Colorado Republicans Oppose Tax-Cutting Initiatives

 
Legislative analysts in Colorado predict that voter approval of a trio of initiatives on the ballot in November would force the state to pay $1.6 billion more for its public schools — even as it loses some $2.1 billion in revenue. The prospect of such fiscal upheaval has led even conservatives to denounce the proposals, saying they simply go too far.

The Denver Post reports today (Sept. 13) that 23 of 27 Republicans in the Colorado House of Representatives, and another five of 14 Republicans in the state Senate, have signed a letter to all state Republicans opposing Amendments 60 and 61 and Proposition 101. Democrats already have voiced their opposition to the proposals.

"Yes, these three issues are a direct reaction to poor treatment of taxpayers by Democrats," the GOP lawmakers' letter says. "However, this reaction is so far overreaching that it will ultimately kill Colorado jobs and strip local governments' ability to provide police and fire protection and to educate our children."

Stateline reported on the three ballot initiatives in May , when many state and local officials in Colorado already were sounding an alarm over them. The chief financial officer of the Colorado Springs school system, Stateline noted, calls the proposals the "evil triplets."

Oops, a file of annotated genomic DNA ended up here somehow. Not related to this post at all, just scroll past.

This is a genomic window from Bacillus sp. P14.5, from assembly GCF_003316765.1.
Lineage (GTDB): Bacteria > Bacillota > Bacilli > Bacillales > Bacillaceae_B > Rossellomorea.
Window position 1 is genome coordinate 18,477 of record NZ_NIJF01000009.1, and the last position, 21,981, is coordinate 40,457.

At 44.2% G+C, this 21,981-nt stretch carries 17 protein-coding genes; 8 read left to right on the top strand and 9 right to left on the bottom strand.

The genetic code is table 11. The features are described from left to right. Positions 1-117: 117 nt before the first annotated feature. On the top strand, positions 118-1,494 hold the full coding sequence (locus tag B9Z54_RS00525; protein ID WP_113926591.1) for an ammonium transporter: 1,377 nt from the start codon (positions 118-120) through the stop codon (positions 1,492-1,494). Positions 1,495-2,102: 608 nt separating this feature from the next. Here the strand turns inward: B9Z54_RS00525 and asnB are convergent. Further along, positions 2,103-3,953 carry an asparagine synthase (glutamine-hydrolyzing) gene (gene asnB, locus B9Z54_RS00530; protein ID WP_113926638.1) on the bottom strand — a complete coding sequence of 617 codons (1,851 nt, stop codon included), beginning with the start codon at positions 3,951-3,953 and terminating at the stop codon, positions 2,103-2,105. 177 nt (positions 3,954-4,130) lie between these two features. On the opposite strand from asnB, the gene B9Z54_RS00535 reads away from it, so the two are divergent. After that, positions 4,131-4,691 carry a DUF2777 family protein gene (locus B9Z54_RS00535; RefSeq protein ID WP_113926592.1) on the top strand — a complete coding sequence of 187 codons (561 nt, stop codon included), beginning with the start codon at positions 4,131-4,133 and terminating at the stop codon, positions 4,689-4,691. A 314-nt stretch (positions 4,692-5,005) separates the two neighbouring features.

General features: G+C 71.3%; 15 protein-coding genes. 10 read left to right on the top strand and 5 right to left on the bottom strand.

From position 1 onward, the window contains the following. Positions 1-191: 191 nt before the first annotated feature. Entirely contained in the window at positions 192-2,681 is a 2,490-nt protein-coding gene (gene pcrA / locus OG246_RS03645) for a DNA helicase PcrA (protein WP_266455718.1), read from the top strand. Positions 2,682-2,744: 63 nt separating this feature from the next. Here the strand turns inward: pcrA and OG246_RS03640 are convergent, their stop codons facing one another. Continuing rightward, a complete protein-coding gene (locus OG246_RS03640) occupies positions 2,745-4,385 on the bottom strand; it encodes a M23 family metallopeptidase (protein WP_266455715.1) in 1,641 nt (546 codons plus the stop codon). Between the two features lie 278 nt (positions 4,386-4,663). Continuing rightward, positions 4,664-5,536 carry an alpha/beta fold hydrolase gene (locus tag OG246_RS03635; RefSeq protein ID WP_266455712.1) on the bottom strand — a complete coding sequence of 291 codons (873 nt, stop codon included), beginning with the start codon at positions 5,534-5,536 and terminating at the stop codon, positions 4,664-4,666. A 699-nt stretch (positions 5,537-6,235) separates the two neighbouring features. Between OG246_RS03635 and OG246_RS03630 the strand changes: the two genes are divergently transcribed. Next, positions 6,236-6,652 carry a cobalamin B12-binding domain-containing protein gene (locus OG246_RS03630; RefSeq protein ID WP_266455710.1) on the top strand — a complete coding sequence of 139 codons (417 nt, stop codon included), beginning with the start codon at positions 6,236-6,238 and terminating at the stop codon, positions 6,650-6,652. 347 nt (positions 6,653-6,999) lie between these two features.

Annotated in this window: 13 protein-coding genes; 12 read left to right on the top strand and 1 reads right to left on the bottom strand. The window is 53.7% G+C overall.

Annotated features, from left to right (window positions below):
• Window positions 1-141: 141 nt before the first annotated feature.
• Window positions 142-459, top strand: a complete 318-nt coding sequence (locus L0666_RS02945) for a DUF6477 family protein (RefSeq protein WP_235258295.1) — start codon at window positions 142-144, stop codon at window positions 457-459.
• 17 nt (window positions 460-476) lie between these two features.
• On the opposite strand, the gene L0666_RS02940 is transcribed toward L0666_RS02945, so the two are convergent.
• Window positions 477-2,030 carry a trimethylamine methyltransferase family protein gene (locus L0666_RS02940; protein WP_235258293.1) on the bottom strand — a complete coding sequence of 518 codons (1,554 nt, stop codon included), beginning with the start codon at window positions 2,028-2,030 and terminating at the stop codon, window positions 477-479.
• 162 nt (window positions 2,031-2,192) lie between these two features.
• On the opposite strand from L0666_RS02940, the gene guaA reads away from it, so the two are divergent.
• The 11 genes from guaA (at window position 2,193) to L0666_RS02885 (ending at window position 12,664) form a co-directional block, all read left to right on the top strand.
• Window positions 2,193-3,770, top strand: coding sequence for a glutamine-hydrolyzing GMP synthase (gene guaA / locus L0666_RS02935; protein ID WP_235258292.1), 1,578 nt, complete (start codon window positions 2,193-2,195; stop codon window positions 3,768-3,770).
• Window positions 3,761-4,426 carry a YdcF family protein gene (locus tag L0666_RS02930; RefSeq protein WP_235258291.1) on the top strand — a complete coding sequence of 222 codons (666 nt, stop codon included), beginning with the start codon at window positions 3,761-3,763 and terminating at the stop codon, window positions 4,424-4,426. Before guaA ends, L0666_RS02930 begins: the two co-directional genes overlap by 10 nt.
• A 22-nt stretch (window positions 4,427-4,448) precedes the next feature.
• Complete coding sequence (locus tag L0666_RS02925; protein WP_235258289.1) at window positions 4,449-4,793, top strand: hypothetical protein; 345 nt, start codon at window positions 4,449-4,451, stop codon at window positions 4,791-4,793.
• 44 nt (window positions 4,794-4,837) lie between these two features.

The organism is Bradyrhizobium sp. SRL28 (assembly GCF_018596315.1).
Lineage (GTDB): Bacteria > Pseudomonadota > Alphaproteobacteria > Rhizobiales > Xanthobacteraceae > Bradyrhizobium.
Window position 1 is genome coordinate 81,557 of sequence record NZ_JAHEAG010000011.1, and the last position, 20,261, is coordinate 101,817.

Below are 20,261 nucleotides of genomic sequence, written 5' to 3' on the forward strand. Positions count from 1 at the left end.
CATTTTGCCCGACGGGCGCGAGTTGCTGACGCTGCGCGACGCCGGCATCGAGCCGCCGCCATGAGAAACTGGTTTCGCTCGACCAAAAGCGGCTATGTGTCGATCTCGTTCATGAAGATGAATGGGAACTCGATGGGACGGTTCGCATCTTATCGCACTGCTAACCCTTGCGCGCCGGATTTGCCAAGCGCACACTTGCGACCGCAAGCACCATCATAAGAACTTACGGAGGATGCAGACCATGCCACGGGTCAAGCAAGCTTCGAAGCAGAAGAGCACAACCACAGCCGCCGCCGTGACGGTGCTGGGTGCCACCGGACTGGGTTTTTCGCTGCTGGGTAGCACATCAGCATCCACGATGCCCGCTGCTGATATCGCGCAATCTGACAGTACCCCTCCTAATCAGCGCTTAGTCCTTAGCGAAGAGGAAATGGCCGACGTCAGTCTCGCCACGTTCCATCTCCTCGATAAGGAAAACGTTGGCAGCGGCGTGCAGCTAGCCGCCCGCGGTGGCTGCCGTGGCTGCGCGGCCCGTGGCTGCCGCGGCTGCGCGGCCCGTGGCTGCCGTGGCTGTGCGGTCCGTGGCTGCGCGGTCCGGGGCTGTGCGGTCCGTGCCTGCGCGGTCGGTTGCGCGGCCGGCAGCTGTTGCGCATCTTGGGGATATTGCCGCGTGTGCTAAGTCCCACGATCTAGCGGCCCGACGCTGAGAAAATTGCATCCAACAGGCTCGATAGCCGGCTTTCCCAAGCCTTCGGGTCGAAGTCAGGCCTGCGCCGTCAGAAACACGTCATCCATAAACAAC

Amendment 60 would force school districts to cut their 2011 property tax rates in half by 2020. Amendment 61 would ban the state from taking on new debt and restrict localities' ability to borrow money. And Proposition 101 would eventually cut the income tax rate from 4.63 percent to 3.5 percent. (For a more complete summary of what each proposal does, click here .)

Even with the opposition of many Republicans, the tax-cutting proposals may stand a better chance of success in Colorado than in other states. Colorado, after all, is the home of the Taxpayer's Bill of Rights, or TABOR, which voters approved in 1992 and sharply limited revenue increases. TABOR has since become nationally known for the spending constraints it places upon government, although it was significantly modified by voters in 2005.
 
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